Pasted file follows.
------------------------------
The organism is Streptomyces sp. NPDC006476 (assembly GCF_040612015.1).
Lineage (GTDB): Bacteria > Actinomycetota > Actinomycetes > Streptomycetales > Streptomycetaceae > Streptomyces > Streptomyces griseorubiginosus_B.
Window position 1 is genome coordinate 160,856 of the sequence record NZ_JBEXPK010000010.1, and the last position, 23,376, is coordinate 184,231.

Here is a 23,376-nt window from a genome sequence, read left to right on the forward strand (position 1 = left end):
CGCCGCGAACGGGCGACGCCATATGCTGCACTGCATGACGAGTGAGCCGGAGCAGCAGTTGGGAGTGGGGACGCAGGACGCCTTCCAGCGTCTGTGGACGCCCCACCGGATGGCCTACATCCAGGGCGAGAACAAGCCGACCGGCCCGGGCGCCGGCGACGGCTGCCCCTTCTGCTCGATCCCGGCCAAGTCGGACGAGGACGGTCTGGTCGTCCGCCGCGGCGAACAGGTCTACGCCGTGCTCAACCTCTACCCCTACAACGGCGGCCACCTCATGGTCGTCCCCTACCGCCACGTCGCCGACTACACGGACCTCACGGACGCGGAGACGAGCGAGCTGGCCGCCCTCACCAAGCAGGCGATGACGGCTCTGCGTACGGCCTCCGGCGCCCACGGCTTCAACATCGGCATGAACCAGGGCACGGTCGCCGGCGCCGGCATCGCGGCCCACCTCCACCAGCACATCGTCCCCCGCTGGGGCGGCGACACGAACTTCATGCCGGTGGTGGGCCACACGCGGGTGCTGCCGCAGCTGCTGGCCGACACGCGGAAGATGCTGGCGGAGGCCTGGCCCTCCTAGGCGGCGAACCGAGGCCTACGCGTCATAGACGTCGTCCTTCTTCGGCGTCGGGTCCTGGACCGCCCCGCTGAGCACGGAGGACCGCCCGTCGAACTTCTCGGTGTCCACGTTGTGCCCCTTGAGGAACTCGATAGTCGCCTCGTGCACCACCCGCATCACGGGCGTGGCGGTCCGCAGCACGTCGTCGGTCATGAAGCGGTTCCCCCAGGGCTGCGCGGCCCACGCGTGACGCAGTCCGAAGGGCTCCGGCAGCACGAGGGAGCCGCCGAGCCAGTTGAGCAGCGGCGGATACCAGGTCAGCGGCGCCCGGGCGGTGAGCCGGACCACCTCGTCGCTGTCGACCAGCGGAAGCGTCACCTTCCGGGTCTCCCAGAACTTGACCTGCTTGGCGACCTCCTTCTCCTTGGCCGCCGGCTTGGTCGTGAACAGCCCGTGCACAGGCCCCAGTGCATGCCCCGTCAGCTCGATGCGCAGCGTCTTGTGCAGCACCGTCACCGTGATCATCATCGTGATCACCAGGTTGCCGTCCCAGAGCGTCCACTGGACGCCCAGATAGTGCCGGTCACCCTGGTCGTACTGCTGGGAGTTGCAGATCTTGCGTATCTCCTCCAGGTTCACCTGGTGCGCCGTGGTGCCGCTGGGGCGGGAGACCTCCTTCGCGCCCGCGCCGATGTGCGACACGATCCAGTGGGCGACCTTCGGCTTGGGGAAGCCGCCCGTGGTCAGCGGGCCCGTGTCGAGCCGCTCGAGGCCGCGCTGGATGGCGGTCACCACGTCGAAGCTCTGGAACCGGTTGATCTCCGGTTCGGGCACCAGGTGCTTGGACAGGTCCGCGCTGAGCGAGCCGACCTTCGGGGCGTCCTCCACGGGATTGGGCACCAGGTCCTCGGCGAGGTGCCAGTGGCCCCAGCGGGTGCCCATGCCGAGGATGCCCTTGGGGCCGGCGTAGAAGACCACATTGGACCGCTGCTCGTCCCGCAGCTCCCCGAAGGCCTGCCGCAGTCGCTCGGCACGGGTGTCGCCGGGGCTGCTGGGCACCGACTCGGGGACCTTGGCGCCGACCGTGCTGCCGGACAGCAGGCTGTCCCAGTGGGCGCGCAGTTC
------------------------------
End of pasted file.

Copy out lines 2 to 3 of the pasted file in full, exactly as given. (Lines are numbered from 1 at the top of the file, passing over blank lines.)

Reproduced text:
Lineage (GTDB): Bacteria > Actinomycetota > Actinomycetes > Streptomycetales > Streptomycetaceae > Streptomyces > Streptomyces griseorubiginosus_B.
Window position 1 is genome coordinate 160,856 of the sequence record NZ_JBEXPK010000010.1, and the last position, 23,376, is coordinate 184,231.